Supramolecular organisation of sulphate salt hydrates exemplified with brucine sulphate†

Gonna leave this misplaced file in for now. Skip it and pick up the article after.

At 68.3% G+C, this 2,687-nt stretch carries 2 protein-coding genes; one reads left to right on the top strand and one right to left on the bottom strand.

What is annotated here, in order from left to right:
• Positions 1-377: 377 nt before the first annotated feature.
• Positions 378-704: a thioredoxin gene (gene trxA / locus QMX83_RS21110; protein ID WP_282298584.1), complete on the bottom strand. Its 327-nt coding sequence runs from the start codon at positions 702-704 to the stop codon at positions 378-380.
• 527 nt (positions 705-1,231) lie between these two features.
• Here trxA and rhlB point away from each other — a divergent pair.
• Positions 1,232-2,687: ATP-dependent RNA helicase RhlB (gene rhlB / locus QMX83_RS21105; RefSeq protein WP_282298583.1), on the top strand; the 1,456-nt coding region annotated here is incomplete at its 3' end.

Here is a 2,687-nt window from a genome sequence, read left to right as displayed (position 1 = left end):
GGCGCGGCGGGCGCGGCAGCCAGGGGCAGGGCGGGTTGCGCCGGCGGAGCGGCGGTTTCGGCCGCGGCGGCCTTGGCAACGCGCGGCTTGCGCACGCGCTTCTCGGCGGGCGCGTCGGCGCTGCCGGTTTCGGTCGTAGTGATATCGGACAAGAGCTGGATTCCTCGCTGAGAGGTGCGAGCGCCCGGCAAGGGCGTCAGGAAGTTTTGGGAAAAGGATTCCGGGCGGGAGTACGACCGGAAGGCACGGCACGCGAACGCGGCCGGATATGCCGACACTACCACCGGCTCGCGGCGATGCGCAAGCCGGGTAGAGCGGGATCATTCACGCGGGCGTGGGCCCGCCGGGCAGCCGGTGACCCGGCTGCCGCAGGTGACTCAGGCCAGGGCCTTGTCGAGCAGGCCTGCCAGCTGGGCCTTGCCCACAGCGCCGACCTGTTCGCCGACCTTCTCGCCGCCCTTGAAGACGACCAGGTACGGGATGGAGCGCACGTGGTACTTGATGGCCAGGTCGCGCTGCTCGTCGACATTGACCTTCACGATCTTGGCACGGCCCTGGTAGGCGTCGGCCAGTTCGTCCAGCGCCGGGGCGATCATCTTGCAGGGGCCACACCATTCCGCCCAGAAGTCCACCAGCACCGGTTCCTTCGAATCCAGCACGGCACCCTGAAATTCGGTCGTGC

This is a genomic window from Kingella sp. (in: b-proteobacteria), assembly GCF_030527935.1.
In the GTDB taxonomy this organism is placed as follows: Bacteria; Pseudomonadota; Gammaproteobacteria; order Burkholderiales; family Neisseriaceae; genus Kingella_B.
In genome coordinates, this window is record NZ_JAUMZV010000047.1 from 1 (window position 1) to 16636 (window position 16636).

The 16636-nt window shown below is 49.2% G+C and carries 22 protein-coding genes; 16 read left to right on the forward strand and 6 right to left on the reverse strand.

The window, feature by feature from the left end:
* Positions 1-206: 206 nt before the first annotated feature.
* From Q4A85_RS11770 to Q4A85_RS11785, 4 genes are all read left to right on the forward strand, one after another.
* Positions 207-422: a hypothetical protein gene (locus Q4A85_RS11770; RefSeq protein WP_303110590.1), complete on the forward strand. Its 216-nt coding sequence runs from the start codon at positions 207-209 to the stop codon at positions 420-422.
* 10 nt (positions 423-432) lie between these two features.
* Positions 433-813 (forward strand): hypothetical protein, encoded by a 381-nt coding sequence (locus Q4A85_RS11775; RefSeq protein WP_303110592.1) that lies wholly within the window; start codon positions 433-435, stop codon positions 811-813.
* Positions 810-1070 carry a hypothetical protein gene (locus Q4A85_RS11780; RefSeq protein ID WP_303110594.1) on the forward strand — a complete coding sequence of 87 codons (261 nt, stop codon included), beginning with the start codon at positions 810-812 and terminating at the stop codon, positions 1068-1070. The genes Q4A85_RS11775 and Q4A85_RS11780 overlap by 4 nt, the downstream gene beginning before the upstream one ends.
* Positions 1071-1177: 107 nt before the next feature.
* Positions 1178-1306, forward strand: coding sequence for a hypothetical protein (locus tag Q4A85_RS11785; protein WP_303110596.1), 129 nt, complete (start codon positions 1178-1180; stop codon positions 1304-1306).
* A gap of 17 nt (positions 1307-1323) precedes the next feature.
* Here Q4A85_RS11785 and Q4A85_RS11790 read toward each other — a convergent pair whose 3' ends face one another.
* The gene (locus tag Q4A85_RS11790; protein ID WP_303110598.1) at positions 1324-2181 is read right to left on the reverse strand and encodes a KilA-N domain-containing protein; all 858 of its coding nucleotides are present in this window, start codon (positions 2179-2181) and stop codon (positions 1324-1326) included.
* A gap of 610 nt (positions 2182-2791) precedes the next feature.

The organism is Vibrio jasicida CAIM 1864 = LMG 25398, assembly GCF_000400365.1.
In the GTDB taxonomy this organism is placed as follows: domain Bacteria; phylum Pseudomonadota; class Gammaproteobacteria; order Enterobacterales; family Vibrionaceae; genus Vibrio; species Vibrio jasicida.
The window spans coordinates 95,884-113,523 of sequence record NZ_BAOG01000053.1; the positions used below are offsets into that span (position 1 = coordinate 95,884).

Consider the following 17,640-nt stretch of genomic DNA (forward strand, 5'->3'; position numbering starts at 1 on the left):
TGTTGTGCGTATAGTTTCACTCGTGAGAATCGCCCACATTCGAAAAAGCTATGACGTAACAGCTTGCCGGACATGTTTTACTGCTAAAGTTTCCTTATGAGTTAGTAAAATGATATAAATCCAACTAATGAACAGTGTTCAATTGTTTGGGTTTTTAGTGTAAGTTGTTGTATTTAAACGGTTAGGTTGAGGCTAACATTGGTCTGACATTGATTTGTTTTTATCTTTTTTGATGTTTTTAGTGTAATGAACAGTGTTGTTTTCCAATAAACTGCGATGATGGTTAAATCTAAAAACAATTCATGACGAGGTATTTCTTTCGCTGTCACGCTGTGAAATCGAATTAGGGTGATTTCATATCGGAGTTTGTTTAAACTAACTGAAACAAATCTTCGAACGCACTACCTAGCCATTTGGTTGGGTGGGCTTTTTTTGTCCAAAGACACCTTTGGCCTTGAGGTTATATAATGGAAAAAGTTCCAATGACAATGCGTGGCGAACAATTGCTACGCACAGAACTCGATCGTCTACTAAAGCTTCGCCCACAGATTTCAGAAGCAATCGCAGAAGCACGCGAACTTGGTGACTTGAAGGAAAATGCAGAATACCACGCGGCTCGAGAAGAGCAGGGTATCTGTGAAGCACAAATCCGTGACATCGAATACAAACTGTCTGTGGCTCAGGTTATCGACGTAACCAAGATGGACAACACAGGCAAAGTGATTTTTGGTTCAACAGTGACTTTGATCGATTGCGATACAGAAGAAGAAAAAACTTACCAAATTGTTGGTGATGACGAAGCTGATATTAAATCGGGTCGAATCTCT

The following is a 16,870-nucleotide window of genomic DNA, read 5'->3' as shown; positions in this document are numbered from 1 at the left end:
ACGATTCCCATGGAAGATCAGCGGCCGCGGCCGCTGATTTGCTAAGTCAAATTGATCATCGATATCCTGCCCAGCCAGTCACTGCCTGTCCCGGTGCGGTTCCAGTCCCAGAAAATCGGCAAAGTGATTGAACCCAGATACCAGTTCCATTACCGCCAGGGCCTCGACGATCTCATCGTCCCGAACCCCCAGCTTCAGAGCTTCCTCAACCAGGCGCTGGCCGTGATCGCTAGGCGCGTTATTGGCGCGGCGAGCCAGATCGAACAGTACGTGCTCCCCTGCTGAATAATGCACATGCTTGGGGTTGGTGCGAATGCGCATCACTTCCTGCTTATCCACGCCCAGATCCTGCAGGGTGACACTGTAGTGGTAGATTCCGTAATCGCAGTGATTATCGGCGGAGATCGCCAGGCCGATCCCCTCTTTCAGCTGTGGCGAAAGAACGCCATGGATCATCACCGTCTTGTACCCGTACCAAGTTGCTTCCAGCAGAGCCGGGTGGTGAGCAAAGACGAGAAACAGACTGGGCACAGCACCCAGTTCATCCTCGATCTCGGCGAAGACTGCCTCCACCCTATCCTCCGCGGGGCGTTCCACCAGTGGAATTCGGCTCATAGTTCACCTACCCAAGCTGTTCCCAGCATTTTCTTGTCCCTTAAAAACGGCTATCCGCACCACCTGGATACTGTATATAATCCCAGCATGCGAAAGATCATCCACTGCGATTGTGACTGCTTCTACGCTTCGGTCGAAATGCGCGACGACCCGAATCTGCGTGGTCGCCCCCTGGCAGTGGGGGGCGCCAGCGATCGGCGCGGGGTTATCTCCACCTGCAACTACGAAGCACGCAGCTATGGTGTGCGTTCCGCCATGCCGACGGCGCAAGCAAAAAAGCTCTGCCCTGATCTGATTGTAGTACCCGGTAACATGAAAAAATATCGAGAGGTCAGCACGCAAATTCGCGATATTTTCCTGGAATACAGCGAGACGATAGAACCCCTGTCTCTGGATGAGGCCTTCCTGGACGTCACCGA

The solid form landscape of brucine sulphate (BS) was elucidated, resulting in three hydrate forms (HyA–C) and amorphous BS. Interconversion of the hydrates of BS with small changes in the relative humidity complicated identifying and characterising the solid forms. The hydrate obtained from crystallisation experiments (from water), HyA, is the only solid form described in the literature. The other two hydrates were produced by dehydration starting from the known hydrate. HyA contains 6.5 to 7.4 molecules of water per BS and is only stable in the relative humidity (RH) range ≥26% at room temperature (RT). HyB is only observable in a very narrow RH window (22–25%) at RT and shows a hexahydrate stoichiometry. At RH values ≤20%, the third hydrate, HyC, forms. Similar to HyA, the latter hydrate shows a variable water content of five or less water molecules per BS. Removal of the essential water molecules stabilising the hydrate structures causes the collapse to the amorphous state, a process which was not completed within 3.5 years of storing HyC under driest conditions (approx. 0%) at room temperature. Only the combination of intermolecular interaction and electronic structure calculations with thermal analytical techniques, X-ray diffraction, IR spectroscopy and gravimetric moisture (de)sorption studies and careful control of the external conditions allowed the discovery and rationalisation of the three hydrates of BS. The investigations on BS were complemented with an exploitation of the Cambridge Structural Database (CSD) to unravel the incidence of hydrates of sulphate salts. The analysis indicates that 56.5% of the sulphate salts (C, H, N, O, and S atoms only) are hydrate structures, with higher hydrates being more commonly present amongst sulphate salts than amongst all organic hydrates.